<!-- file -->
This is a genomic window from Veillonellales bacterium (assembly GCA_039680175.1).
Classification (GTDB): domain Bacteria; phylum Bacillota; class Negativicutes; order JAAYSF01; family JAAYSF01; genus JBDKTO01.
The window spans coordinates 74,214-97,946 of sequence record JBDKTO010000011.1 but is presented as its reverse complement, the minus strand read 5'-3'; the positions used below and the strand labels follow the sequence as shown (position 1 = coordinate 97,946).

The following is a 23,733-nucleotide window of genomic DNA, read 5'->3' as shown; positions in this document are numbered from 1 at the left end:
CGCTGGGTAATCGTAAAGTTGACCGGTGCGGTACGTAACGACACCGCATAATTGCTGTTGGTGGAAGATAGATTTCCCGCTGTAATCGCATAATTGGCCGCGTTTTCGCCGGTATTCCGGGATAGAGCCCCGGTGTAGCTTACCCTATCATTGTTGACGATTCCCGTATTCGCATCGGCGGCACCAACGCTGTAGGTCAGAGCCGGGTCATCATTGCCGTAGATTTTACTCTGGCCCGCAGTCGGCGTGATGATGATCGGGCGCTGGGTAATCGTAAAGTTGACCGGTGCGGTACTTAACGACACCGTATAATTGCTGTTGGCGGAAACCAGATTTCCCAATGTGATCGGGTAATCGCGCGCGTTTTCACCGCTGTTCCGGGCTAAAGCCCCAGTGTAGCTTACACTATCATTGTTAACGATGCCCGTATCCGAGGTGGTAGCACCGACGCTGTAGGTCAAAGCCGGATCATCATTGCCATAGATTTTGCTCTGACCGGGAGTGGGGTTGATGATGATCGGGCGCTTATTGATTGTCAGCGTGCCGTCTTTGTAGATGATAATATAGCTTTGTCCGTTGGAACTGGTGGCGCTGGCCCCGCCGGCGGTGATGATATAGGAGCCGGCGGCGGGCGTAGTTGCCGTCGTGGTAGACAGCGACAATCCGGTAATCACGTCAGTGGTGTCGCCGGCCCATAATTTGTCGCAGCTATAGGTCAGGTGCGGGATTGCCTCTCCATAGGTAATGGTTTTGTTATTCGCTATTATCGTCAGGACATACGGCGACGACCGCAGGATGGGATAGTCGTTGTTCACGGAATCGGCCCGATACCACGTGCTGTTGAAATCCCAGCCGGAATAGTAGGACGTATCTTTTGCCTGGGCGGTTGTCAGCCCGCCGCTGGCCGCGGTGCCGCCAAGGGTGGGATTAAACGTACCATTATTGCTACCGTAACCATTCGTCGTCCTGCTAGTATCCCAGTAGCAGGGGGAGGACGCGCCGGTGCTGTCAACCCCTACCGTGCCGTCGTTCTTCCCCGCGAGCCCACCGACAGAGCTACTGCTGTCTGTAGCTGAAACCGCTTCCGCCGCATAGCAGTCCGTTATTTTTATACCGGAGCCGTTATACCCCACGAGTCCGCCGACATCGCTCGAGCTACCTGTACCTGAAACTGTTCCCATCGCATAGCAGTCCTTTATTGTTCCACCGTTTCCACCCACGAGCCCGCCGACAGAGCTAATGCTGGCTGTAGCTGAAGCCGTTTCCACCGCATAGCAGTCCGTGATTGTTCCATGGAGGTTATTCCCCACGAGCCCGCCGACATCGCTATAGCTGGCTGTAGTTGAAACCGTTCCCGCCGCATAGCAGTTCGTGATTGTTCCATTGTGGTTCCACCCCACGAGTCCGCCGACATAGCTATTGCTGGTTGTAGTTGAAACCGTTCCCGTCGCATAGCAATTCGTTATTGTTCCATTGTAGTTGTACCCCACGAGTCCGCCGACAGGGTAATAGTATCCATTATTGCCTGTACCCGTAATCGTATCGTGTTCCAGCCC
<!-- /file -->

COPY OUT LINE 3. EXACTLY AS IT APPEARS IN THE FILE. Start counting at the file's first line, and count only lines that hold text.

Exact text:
The window spans coordinates 74,214-97,946 of sequence record JBDKTO010000011.1 but is presented as its reverse complement, the minus strand read 5'-3'; the positions used below and the strand labels follow the sequence as shown (position 1 = coordinate 97,946).